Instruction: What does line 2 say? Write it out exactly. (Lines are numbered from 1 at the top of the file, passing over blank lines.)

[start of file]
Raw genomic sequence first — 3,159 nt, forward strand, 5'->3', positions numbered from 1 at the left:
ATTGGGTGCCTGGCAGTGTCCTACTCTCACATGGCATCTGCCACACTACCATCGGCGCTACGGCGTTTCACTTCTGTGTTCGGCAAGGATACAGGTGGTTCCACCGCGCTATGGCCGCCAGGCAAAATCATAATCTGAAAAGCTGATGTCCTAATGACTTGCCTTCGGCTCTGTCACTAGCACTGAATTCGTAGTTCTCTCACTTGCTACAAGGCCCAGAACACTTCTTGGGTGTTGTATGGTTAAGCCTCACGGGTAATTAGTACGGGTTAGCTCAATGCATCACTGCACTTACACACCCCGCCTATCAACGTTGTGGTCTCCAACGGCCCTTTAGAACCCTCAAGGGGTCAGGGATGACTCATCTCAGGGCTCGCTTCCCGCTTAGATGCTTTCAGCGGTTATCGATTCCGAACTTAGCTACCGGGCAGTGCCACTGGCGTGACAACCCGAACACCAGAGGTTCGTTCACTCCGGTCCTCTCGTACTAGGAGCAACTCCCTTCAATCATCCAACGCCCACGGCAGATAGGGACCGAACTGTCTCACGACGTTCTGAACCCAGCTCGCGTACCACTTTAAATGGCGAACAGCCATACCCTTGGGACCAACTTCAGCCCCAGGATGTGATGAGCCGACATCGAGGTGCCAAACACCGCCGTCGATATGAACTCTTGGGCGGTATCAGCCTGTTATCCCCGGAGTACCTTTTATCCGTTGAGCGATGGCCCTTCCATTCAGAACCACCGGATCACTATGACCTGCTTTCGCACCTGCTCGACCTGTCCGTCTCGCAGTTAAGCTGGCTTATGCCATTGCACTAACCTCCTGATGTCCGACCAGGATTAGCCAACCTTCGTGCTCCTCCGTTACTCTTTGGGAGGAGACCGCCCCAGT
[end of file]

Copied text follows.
ATTGGGTGCCTGGCAGTGTCCTACTCTCACATGGCATCTGCCACACTACCATCGGCGCTACGGCGTTTCACTTCTGTGTTCGGCAAGGATACAGGTGGTTCCACCGCGCTATGGCCGCCAGGCAAAATCATAATCTGAAAAGCTGATGTCCTAATGACTTGCCTTCGGCTCTGTCACTAGCACTGAATTCGTAGTTCTCTCACTTGCTACAAGGCCCAGAACACTTCTTGGGTGTTGTATGGTTAAGCCTCACGGGTAATTAGTACGGGTTAGCTCAATGCATCACTGCACTTACACACCCCGCCTATCAACGTTGTGGTCTCCAACGGCCCTTTAGAACCCTCAAGGGGTCAGGGATGACTCATCTCAGGGCTCGCTTCCCGCTTAGATGCTTTCAGCGGTTATCGATTCCGAACTTAGCTACCGGGCAGTGCCACTGGCGTGACAACCCGAACACCAGAGGTTCGTTCACTCCGGTCCTCTCGTACTAGGAGCAACTCCCTTCAATCATCCAACGCCCACGGCAGATAGGGACCGAACTGTCTCACGACGTTCTGAACCCAGCTCGCGTACCACTTTAAATGGCGAACAGCCATACCCTTGGGACCAACTTCAGCCCCAGGATGTGATGAGCCGACATCGAGGTGCCAAACACCGCCGTCGATATGAACTCTTGGGCGGTATCAGCCTGTTATCCCCGGAGTACCTTTTATCCGTTGAGCGATGGCCCTTCCATTCAGAACCACCGGATCACTATGACCTGCTTTCGCACCTGCTCGACCTGTCCGTCTCGCAGTTAAGCTGGCTTATGCCATTGCACTAACCTCCTGATGTCCGACCAGGATTAGCCAACCTTCGTGCTCCTCCGTTACTCTTTGGGAGGAGACCGCCCCAGT